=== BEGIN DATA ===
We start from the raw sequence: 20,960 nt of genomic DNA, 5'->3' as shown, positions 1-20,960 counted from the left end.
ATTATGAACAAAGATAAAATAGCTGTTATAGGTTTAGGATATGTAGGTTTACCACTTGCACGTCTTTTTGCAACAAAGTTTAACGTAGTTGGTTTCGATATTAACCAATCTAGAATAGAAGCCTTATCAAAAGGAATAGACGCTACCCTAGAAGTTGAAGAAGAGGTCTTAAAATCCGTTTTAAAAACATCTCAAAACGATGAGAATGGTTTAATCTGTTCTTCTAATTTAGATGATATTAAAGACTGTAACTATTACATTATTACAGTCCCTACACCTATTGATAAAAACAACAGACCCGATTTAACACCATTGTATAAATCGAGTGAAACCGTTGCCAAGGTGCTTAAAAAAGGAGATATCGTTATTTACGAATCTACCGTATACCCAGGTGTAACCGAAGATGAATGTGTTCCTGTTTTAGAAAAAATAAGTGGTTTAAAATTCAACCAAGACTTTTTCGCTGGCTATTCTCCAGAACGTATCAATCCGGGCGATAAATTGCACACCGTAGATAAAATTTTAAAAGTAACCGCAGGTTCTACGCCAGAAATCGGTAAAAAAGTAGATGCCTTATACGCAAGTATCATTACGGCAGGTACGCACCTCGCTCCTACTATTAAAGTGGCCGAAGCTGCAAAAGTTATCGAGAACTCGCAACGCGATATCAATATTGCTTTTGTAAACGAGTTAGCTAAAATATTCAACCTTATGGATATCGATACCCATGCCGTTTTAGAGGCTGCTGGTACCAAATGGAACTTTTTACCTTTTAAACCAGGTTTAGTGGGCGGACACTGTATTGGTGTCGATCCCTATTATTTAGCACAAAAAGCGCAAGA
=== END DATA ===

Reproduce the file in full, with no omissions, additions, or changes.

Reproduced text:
We start from the raw sequence: 20,960 nt of genomic DNA, 5'->3' as shown, positions 1-20,960 counted from the left end.
ATTATGAACAAAGATAAAATAGCTGTTATAGGTTTAGGATATGTAGGTTTACCACTTGCACGTCTTTTTGCAACAAAGTTTAACGTAGTTGGTTTCGATATTAACCAATCTAGAATAGAAGCCTTATCAAAAGGAATAGACGCTACCCTAGAAGTTGAAGAAGAGGTCTTAAAATCCGTTTTAAAAACATCTCAAAACGATGAGAATGGTTTAATCTGTTCTTCTAATTTAGATGATATTAAAGACTGTAACTATTACATTATTACAGTCCCTACACCTATTGATAAAAACAACAGACCCGATTTAACACCATTGTATAAATCGAGTGAAACCGTTGCCAAGGTGCTTAAAAAAGGAGATATCGTTATTTACGAATCTACCGTATACCCAGGTGTAACCGAAGATGAATGTGTTCCTGTTTTAGAAAAAATAAGTGGTTTAAAATTCAACCAAGACTTTTTCGCTGGCTATTCTCCAGAACGTATCAATCCGGGCGATAAATTGCACACCGTAGATAAAATTTTAAAAGTAACCGCAGGTTCTACGCCAGAAATCGGTAAAAAAGTAGATGCCTTATACGCAAGTATCATTACGGCAGGTACGCACCTCGCTCCTACTATTAAAGTGGCCGAAGCTGCAAAAGTTATCGAGAACTCGCAACGCGATATCAATATTGCTTTTGTAAACGAGTTAGCTAAAATATTCAACCTTATGGATATCGATACCCATGCCGTTTTAGAGGCTGCTGGTACCAAATGGAACTTTTTACCTTTTAAACCAGGTTTAGTGGGCGGACACTGTATTGGTGTCGATCCCTATTATTTAGCACAAAAAGCGCAAGA